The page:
MCLEAN, VA - OCTOBER 21: The headquarters of Freddie Mac are seen October 21, 2010 in McLean, Virginia. The Federal Housing Finance Agency announced today that U.S.-backed mortgage firms Fannie Mae and Freddie Mac, which have already required $148 billion in bailouts, may now need up to $363 billion in taxpayer-funded Treasury Department aid under worst-case scenarios. (Win McNamee/Getty Images)

After two weeks of spikes, mortgage rates retreated this week, falling back to where they had hovered most of the summer.

With long-term bonds trading in a narrow band, home loan rates likely have settled in ahead of the Federal Reserve meeting next week. While most observers do not expect the Fed to raise rates in November, they are anticipating a rate hike in December.

At the same time, the financial markets appear reluctant to make any moves ahead of the presidential election, which means mortgage rates are likely to hold steady at least until after Nov. 8., which puts out a weekly mortgage rate trend index, found that 80 percent of the experts it surveyed believe rates will remain unchanged in the coming week, moving less and plus or minus two basis points. (A basis point is 0.01 percentage point.)

According to the latest data released Thursday by Freddie Mac, the 30-year fixed-rate average tumbled to 3.47 percent with an average 0.6 point. (Points are fees paid to a lender equal to 1 percent of the loan amount.) It was 3.52 percent a week ago and 3.76 percent a year ago. The 30-year fixed rate, which had jumped 10 basis points in two weeks, dropped back below 3.5 percent, where it has spent all but two weeks of the past four months.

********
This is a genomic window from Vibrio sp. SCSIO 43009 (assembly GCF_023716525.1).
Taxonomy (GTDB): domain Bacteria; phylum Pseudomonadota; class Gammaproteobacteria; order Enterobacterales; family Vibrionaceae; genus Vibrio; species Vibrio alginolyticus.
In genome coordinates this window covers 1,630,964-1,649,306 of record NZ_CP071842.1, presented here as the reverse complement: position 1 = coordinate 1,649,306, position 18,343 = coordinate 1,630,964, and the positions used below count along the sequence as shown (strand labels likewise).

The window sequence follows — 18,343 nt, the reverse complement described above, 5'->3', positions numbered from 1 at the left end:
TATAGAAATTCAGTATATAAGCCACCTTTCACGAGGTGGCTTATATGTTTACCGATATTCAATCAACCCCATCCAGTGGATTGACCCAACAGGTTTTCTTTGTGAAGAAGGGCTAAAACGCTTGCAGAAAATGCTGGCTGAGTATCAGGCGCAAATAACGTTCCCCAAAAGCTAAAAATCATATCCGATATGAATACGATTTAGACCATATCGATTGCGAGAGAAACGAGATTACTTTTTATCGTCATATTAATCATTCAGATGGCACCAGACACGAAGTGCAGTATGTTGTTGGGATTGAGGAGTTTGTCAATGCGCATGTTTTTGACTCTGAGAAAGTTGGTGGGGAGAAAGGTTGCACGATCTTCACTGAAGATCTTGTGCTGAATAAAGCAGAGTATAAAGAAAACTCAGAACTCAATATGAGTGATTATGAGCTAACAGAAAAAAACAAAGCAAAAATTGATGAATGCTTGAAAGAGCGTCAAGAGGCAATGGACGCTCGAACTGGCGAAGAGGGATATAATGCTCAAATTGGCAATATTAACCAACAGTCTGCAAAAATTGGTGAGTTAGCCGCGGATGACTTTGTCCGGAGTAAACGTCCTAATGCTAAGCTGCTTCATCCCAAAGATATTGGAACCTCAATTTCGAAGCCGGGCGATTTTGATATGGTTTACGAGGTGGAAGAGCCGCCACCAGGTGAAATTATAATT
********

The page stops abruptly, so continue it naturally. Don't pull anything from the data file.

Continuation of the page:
The 15-year fixed-rate average slipped to 2.78 percent with an average 0.5 point. It was 2.79 percent a week ago and 2.98 percent a year ago.

The five-year adjustable rate average inched down to 2.84 percent with an average 0.4 point. It was 2.85 percent a week ago and 2.89 percent a year ago.

“Mortgage rates continue to be relatively stable and at near record lows,” Sean Becketti, Freddie Mac chief economist, said in a statement. “The 30-year fixed-rate mortgage fell 5 basis points week-over-week to 3.47 percent, erasing last week’s increase. At the same time, the 10-year Treasury yield ended the week relatively flat – up about 2 basis points.”

Meanwhile, mortgage applications declined this week, according to the latest data from the Mortgage Bankers Association.

The market composite index — a measure of total loan application volume — fell 4.1 percent from the previous week. The refinance index fell 2 percent, while the purchase index decreased 7 percent.

The refinance share of mortgage activity accounted for 62.7 percent of all applications.